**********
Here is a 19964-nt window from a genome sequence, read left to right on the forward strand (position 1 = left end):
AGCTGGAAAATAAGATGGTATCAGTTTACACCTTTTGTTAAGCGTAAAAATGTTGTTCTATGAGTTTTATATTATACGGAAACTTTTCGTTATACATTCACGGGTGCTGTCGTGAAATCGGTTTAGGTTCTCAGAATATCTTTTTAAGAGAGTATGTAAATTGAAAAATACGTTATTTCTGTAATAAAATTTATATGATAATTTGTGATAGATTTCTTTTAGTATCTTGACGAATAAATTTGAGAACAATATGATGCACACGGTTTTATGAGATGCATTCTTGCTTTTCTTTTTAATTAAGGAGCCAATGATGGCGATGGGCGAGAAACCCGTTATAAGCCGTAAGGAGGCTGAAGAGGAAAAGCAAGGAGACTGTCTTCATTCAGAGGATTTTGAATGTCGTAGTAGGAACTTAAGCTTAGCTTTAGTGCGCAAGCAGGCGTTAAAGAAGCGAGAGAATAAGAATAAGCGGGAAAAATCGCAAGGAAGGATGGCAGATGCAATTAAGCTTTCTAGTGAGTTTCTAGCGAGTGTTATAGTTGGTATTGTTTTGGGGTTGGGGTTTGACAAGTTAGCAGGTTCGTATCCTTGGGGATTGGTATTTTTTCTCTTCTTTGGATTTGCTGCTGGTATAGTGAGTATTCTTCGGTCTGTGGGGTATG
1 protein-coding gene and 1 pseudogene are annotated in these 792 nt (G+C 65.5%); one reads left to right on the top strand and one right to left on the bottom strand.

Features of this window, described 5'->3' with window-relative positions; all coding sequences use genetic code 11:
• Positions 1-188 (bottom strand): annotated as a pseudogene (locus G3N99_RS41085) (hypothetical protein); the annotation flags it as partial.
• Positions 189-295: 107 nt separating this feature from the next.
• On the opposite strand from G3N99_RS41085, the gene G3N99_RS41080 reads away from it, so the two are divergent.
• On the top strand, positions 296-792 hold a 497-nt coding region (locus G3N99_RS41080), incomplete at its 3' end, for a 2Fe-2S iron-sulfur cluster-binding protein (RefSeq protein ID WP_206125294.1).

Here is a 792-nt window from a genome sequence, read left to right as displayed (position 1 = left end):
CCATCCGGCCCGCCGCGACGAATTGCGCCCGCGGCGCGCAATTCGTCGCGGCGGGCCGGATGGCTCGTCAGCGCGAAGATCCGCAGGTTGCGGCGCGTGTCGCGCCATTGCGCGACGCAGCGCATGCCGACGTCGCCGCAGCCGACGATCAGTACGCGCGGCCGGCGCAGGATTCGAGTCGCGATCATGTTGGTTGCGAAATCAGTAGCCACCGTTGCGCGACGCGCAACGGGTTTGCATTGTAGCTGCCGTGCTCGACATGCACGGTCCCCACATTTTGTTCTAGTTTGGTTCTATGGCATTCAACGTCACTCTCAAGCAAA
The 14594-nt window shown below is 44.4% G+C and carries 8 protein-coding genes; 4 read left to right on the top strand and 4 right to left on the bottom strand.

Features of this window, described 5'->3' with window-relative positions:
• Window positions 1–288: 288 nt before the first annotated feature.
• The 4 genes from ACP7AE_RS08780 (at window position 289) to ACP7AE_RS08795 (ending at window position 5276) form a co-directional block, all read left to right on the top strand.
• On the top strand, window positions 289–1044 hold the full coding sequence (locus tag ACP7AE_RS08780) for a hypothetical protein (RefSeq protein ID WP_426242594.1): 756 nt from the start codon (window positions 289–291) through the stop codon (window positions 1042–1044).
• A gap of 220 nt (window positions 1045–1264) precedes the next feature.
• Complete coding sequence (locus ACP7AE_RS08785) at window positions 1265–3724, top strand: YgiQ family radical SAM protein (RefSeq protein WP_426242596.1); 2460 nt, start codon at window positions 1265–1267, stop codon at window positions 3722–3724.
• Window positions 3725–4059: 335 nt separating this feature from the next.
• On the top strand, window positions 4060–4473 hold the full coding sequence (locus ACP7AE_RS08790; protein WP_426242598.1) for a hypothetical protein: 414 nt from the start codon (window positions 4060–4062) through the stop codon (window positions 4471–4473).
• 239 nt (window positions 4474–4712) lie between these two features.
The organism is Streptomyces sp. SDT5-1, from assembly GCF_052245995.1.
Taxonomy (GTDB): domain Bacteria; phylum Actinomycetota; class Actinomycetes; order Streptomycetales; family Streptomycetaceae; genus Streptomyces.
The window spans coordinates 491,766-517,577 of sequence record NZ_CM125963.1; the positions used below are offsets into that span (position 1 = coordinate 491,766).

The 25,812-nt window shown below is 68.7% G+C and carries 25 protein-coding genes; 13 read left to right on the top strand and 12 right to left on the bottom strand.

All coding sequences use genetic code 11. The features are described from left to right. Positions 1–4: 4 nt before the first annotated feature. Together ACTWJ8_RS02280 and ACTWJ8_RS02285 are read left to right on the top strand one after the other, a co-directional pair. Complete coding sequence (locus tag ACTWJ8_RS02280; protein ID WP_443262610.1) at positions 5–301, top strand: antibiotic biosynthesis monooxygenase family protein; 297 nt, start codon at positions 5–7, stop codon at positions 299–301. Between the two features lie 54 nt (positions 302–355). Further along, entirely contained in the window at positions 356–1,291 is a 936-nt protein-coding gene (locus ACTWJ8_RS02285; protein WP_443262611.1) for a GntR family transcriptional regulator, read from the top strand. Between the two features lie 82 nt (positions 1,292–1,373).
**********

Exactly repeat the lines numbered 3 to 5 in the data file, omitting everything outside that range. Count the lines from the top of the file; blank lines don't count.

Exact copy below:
1 protein-coding gene and 1 pseudogene are annotated in these 792 nt (G+C 65.5%); one reads left to right on the top strand and one right to left on the bottom strand.

Features of this window, described 5'->3' with window-relative positions; all coding sequences use genetic code 11:
• Positions 1-188 (bottom strand): annotated as a pseudogene (locus G3N99_RS41085) (hypothetical protein); the annotation flags it as partial.